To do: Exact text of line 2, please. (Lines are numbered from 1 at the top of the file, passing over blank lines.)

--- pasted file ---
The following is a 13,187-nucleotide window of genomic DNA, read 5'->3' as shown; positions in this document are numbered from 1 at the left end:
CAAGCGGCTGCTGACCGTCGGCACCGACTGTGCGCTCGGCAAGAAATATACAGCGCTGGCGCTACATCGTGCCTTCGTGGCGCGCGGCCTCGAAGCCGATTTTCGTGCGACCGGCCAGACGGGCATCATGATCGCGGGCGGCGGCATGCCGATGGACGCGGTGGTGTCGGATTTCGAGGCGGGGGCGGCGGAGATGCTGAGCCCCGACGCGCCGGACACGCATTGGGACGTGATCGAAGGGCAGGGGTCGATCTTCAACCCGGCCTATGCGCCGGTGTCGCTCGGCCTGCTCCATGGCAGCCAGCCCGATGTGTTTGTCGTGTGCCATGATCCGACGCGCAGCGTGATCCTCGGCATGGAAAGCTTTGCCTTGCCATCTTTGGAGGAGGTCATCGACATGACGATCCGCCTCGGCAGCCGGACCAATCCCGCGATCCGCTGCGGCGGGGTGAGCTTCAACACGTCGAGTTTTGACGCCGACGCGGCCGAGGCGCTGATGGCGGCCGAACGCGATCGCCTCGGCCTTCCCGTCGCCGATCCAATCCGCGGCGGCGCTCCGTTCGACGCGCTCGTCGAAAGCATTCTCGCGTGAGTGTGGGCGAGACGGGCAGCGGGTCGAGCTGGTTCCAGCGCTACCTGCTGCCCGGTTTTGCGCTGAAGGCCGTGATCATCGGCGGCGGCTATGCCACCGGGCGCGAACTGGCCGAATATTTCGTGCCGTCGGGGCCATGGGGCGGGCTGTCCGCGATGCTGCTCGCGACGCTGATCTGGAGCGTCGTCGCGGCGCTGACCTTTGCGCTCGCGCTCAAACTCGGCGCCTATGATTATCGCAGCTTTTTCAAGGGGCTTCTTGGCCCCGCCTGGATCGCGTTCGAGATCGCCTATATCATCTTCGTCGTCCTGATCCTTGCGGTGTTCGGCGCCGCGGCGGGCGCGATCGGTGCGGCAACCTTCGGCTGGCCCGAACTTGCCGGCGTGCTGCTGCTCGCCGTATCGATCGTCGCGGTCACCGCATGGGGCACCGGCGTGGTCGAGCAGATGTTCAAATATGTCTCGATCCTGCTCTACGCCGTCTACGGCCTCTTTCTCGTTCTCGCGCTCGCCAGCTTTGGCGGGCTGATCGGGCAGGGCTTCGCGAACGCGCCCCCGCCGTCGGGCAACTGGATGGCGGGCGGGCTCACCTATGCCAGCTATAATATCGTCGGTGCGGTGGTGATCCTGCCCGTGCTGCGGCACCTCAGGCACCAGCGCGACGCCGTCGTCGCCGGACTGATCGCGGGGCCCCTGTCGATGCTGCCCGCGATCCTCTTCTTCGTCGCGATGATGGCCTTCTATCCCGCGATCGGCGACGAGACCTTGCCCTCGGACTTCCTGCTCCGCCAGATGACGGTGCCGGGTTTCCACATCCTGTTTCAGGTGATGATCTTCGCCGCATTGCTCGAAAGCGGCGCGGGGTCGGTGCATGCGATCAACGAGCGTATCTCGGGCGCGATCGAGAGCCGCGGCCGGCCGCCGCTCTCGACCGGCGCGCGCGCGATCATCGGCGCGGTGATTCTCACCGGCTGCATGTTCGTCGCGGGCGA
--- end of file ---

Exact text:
CAAGCGGCTGCTGACCGTCGGCACCGACTGTGCGCTCGGCAAGAAATATACAGCGCTGGCGCTACATCGTGCCTTCGTGGCGCGCGGCCTCGAAGCCGATTTTCGTGCGACCGGCCAGACGGGCATCATGATCGCGGGCGGCGGCATGCCGATGGACGCGGTGGTGTCGGATTTCGAGGCGGGGGCGGCGGAGATGCTGAGCCCCGACGCGCCGGACACGCATTGGGACGTGATCGAAGGGCAGGGGTCGATCTTCAACCCGGCCTATGCGCCGGTGTCGCTCGGCCTGCTCCATGGCAGCCAGCCCGATGTGTTTGTCGTGTGCCATGATCCGACGCGCAGCGTGATCCTCGGCATGGAAAGCTTTGCCTTGCCATCTTTGGAGGAGGTCATCGACATGACGATCCGCCTCGGCAGCCGGACCAATCCCGCGATCCGCTGCGGCGGGGTGAGCTTCAACACGTCGAGTTTTGACGCCGACGCGGCCGAGGCGCTGATGGCGGCCGAACGCGATCGCCTCGGCCTTCCCGTCGCCGATCCAATCCGCGGCGGCGCTCCGTTCGACGCGCTCGTCGAAAGCATTCTCGCGTGAGTGTGGGCGAGACGGGCAGCGGGTCGAGCTGGTTCCAGCGCTACCTGCTGCCCGGTTTTGCGCTGAAGGCCGTGATCATCGGCGGCGGCTATGCCACCGGGCGCGAACTGGCCGAATATTTCGTGCCGTCGGGGCCATGGGGCGGGCTGTCCGCGATGCTGCTCGCGACGCTGATCTGGAGCGTCGTCGCGGCGCTGACCTTTGCGCTCGCGCTCAAACTCGGCGCCTATGATTATCGCAGCTTTTTCAAGGGGCTTCTTGGCCCCGCCTGGATCGCGTTCGAGATCGCCTATATCATCTTCGTCGTCCTGATCCTTGCGGTGTTCGGCGCCGCGGCGGGCGCGATCGGTGCGGCAACCTTCGGCTGGCCCGAACTTGCCGGCGTGCTGCTGCTCGCCGTATCGATCGTCGCGGTCACCGCATGGGGCACCGGCGTGGTCGAGCAGATGTTCAAATATGTCTCGATCCTGCTCTACGCCGTCTACGGCCTCTTTCTCGTTCTCGCGCTCGCCAGCTTTGGCGGGCTGATCGGGCAGGGCTTCGCGAACGCGCCCCCGCCGTCGGGCAACTGGATGGCGGGCGGGCTCACCTATGCCAGCTATAATATCGTCGGTGCGGTGGTGATCCTGCCCGTGCTGCGGCACCTCAGGCACCAGCGCGACGCCGTCGTCGCCGGACTGATCGCGGGGCCCCTGTCGATGCTGCCCGCGATCCTCTTCTTCGTCGCGATGATGGCCTTCTATCCCGCGATCGGCGACGAGACCTTGCCCTCGGACTTCCTGCTCCGCCAGATGACGGTGCCGGGTTTCCACATCCTGTTTCAGGTGATGATCTTCGCCGCATTGCTCGAAAGCGGCGCGGGGTCGGTGCATGCGATCAACGAGCGTATCTCGGGCGCGATCGAGAGCCGCGGCCGGCCGCCGCTCTCGACCGGCGCGCGCGCGATCATCGGCGCGGTGATTCTCACCGGCTGCATGTTCGTCGCGGGCGA